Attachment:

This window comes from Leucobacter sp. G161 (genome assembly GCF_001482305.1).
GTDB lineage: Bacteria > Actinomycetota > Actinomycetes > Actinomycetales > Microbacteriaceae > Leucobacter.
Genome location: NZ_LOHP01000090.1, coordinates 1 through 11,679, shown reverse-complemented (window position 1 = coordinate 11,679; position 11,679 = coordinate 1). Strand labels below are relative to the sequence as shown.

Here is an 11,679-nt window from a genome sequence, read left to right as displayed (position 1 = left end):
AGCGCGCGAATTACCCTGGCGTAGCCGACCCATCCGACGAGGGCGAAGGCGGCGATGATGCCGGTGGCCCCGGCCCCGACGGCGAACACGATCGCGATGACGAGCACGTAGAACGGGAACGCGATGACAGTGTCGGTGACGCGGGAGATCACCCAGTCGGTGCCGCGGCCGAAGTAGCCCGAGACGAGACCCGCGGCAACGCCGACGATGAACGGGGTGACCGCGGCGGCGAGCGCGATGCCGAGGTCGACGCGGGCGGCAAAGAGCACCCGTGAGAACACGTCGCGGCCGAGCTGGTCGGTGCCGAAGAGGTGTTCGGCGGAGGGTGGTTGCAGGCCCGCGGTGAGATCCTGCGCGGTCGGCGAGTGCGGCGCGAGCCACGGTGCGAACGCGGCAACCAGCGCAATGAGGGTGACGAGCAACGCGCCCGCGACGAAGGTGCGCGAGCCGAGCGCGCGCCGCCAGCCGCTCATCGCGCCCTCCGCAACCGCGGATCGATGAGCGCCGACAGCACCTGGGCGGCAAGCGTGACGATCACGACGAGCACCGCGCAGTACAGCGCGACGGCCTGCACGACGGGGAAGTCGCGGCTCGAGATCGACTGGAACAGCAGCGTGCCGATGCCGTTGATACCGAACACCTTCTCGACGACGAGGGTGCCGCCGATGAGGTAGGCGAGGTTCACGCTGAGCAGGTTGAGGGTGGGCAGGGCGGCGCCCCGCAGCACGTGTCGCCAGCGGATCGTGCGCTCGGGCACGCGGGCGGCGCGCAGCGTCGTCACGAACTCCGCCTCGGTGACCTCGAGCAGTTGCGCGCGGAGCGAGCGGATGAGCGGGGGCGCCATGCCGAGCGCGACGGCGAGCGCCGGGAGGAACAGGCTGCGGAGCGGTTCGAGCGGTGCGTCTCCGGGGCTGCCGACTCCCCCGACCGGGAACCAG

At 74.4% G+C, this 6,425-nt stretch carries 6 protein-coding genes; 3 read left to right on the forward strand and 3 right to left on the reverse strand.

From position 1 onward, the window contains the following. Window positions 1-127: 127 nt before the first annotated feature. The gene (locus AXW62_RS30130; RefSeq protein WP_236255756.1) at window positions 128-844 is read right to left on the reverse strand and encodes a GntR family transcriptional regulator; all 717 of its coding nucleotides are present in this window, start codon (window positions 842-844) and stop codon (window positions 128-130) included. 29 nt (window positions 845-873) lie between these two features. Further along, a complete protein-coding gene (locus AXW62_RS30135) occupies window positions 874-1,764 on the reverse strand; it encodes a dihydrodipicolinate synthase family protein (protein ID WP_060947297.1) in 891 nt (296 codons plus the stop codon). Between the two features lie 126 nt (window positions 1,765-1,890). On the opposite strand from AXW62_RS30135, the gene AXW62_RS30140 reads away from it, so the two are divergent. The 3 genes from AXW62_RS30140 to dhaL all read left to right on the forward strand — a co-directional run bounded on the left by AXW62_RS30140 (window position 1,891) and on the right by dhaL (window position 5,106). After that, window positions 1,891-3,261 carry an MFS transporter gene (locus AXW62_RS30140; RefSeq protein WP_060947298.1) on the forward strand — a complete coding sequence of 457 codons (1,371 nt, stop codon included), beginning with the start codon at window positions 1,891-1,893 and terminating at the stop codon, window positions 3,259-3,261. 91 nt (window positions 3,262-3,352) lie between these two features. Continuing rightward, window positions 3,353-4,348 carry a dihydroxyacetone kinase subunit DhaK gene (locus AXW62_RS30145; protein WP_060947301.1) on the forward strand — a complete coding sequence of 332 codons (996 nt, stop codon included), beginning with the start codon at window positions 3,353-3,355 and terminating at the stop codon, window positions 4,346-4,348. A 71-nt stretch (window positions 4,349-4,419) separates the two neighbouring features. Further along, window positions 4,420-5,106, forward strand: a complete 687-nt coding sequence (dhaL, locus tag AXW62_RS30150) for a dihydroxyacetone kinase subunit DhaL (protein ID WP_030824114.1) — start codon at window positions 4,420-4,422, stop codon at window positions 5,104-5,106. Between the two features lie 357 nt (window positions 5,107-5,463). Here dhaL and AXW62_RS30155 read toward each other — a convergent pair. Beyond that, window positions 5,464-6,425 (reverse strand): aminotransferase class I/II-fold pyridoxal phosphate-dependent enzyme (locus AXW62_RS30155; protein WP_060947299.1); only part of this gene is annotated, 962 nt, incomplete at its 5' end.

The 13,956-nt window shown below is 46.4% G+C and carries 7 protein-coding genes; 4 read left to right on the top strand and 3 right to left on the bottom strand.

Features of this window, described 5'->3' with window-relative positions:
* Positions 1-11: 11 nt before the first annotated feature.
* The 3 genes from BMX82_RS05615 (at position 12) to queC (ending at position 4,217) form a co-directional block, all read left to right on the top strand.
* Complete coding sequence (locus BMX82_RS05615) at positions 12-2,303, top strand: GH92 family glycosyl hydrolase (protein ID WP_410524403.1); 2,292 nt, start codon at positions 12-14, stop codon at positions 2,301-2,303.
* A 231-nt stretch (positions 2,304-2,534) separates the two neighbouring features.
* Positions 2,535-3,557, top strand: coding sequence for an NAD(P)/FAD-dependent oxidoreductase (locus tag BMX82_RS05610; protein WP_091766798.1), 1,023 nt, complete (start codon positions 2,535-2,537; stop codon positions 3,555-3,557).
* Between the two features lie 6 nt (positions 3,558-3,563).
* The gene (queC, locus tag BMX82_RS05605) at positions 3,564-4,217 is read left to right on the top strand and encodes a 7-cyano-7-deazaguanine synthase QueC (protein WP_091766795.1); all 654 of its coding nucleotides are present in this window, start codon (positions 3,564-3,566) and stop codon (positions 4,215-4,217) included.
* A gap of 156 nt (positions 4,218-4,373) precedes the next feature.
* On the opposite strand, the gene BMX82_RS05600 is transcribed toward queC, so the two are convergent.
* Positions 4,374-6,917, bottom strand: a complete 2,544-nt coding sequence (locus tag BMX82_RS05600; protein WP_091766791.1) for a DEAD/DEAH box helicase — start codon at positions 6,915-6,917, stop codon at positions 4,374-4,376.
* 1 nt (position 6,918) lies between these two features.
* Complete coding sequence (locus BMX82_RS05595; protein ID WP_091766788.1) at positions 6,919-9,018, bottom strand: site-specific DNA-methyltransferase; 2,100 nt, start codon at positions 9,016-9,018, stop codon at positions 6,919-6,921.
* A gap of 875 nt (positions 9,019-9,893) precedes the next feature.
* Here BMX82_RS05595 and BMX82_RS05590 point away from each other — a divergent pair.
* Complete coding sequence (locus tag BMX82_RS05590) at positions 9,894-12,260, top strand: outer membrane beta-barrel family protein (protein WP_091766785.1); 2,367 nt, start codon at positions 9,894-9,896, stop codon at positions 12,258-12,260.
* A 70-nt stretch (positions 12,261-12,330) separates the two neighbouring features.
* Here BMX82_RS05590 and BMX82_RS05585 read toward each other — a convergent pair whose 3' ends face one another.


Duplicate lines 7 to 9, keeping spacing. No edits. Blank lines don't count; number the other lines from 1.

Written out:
From position 1 onward, the window contains the following. Window positions 1-127: 127 nt before the first annotated feature. The gene (locus AXW62_RS30130; RefSeq protein WP_236255756.1) at window positions 128-844 is read right to left on the reverse strand and encodes a GntR family transcriptional regulator; all 717 of its coding nucleotides are present in this window, start codon (window positions 842-844) and stop codon (window positions 128-130) included. 29 nt (window positions 845-873) lie between these two features. Further along, a complete protein-coding gene (locus AXW62_RS30135) occupies window positions 874-1,764 on the reverse strand; it encodes a dihydrodipicolinate synthase family protein (protein ID WP_060947297.1) in 891 nt (296 codons plus the stop codon). Between the two features lie 126 nt (window positions 1,765-1,890). On the opposite strand from AXW62_RS30135, the gene AXW62_RS30140 reads away from it, so the two are divergent. The 3 genes from AXW62_RS30140 to dhaL all read left to right on the forward strand — a co-directional run bounded on the left by AXW62_RS30140 (window position 1,891) and on the right by dhaL (window position 5,106). After that, window positions 1,891-3,261 carry an MFS transporter gene (locus AXW62_RS30140; RefSeq protein WP_060947298.1) on the forward strand — a complete coding sequence of 457 codons (1,371 nt, stop codon included), beginning with the start codon at window positions 1,891-1,893 and terminating at the stop codon, window positions 3,259-3,261. 91 nt (window positions 3,262-3,352) lie between these two features. Continuing rightward, window positions 3,353-4,348 carry a dihydroxyacetone kinase subunit DhaK gene (locus AXW62_RS30145; protein WP_060947301.1) on the forward strand — a complete coding sequence of 332 codons (996 nt, stop codon included), beginning with the start codon at window positions 3,353-3,355 and terminating at the stop codon, window positions 4,346-4,348. A 71-nt stretch (window positions 4,349-4,419) separates the two neighbouring features. Further along, window positions 4,420-5,106, forward strand: a complete 687-nt coding sequence (dhaL, locus tag AXW62_RS30150) for a dihydroxyacetone kinase subunit DhaL (protein ID WP_030824114.1) — start codon at window positions 4,420-4,422, stop codon at window positions 5,104-5,106. Between the two features lie 357 nt (window positions 5,107-5,463). Here dhaL and AXW62_RS30155 read toward each other — a convergent pair. Beyond that, window positions 5,464-6,425 (reverse strand): aminotransferase class I/II-fold pyridoxal phosphate-dependent enzyme (locus AXW62_RS30155; protein WP_060947299.1); only part of this gene is annotated, 962 nt, incomplete at its 5' end.

The 13,956-nt window shown below is 46.4% G+C and carries 7 protein-coding genes; 4 read left to right on the top strand and 3 right to left on the bottom strand.

Features of this window, described 5'->3' with window-relative positions: